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Utilizing national patient-register data to control for comorbidity in prognostic studies.

Nilssen Y, Strand TE, Wiik R, Bakken IJ, Yu XQ, O'Connell DL, Møller B - Clin Epidemiol (2014)

Bottom Line: When the PRI was added to the model including age and sex, the age effects were reduced by up to 38% for patients older than 50 years.All measures of model fit improved for the PRI model.Adjustment for comorbidity is especially important for patients 50 years of age or older, and its effect on 1-year mortality is almost comparable to the age effect.

View Article: PubMed Central - PubMed

Affiliation: Department of Registration, Cancer Registry of Norway, Oslo, Norway.

ABSTRACT

Objective: To construct an updated comorbidity index (Patient Register Index [PRI]) using national data collections from Norway and compare its predictive ability of 1-year mortality with the Charlson Comorbidity Index (CCI).

Materials and methods: Data regarding over 1.11 million patients registered in the Norwegian Patient Register in 2010 and 2011 were used to construct the PRI. The PRI was evaluated by comparing its model fit and discrimination with the CCI.

Results: Compared with the CCI, the PRI weights decreased for six, increased for four, and were unchanged for seven diseases. When the PRI was added to the model including age and sex, the age effects were reduced by up to 38% for patients older than 50 years. All measures of model fit improved for the PRI model.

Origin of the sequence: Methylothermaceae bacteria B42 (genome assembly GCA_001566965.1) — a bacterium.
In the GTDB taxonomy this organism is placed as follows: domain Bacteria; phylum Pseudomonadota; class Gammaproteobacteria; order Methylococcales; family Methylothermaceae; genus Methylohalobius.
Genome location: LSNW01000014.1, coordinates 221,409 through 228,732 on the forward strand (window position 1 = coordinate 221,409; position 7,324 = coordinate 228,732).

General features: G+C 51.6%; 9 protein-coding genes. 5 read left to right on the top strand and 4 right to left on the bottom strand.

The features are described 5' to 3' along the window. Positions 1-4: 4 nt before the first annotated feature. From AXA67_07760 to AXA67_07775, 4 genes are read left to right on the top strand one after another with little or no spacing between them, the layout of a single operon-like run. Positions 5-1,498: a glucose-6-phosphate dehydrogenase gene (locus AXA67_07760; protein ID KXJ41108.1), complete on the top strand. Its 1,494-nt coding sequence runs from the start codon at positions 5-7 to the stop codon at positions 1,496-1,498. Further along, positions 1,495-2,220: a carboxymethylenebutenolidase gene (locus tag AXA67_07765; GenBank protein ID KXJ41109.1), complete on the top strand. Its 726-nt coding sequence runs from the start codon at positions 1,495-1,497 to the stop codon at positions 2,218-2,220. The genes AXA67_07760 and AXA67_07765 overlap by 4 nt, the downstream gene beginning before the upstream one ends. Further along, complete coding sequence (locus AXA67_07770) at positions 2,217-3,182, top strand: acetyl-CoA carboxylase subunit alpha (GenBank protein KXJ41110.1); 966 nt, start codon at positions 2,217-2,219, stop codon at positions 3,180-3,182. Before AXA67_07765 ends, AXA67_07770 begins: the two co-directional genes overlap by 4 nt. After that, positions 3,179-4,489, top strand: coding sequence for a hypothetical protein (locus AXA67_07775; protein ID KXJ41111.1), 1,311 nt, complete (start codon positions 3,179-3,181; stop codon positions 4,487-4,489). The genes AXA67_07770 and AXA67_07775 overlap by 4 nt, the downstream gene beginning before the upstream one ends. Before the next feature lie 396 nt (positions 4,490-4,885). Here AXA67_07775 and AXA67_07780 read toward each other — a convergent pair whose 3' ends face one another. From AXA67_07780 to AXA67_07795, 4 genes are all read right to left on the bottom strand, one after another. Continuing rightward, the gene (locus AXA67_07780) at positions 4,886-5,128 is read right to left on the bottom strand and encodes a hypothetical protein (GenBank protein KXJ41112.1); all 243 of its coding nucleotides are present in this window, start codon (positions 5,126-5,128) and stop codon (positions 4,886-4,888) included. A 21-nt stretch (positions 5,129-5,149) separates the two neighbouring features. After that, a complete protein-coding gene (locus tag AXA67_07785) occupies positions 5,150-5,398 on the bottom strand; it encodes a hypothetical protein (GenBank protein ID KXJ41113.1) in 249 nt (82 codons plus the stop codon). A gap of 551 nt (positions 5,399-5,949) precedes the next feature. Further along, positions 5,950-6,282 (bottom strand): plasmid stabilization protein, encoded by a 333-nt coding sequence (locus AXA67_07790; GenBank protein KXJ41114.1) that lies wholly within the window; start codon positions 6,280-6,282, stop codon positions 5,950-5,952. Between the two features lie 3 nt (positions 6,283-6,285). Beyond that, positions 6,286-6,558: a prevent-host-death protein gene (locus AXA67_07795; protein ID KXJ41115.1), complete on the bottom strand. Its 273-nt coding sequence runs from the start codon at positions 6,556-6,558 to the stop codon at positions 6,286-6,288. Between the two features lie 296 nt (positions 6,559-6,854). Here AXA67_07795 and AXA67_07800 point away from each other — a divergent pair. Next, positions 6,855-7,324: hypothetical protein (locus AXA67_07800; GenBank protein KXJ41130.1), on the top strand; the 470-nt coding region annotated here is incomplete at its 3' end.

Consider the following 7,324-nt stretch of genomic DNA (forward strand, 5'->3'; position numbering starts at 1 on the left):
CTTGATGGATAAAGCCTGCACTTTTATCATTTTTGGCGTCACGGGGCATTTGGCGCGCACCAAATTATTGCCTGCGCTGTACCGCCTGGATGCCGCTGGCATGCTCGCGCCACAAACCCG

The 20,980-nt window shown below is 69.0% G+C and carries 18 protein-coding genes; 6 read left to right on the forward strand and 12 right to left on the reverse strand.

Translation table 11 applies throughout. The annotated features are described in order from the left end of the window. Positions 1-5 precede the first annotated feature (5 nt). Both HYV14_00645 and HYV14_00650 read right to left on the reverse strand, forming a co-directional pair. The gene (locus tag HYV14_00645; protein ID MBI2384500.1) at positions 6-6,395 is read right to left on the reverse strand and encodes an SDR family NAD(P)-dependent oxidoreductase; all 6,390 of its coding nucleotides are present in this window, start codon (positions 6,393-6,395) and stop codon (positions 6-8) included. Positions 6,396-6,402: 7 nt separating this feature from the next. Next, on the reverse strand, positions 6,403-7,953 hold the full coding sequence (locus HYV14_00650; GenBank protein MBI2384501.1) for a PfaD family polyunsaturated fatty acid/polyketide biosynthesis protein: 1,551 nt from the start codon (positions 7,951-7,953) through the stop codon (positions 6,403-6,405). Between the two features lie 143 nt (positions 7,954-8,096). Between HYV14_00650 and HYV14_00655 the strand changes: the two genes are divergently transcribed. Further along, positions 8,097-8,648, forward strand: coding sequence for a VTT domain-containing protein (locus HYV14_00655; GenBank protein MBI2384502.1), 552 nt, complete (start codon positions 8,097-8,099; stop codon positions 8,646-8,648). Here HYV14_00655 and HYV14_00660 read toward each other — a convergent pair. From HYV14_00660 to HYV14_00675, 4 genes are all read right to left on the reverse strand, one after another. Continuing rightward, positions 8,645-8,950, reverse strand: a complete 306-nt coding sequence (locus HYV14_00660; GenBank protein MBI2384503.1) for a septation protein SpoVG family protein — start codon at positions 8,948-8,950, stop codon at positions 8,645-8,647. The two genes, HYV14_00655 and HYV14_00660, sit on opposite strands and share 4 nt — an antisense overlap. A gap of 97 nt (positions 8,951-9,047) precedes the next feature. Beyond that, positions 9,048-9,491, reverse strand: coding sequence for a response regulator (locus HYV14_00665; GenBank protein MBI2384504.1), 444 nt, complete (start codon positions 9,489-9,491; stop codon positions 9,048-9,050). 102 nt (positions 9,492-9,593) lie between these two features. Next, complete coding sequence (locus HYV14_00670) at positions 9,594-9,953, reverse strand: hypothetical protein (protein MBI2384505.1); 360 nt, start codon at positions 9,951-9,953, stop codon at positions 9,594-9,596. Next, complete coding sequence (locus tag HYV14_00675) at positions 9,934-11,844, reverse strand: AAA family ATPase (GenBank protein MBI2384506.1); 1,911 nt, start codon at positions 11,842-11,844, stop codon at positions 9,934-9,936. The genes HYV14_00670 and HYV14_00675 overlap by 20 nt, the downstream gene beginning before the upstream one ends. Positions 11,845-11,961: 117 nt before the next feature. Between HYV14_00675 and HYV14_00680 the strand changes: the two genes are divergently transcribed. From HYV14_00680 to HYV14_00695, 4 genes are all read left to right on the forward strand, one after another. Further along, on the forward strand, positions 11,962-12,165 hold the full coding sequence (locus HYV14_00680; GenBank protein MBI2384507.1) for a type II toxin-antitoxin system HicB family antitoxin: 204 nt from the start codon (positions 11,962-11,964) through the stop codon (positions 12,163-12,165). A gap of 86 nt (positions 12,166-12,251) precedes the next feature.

Conclusion: Adjustment for comorbidity is especially important for patients 50 years of age or older, and its effect on 1-year mortality is almost comparable to the age effect. The PRI is based on more recent data than the CCI, and is more representative of the general population due to its construction.

No MeSH data available.


Related in: MedlinePlus

Total proportion of the Norwegian population admitted to hospitals in 2010–2011 in Norway or with a condition included in the Charlson Comorbidity Index (CCI) present within the previous year, by sex and age-group.Notes: Data shown are for (A) women and (B) men.
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f2-clep-6-395: Total proportion of the Norwegian population admitted to hospitals in 2010–2011 in Norway or with a condition included in the Charlson Comorbidity Index (CCI) present within the previous year, by sex and age-group.Notes: Data shown are for (A) women and (B) men.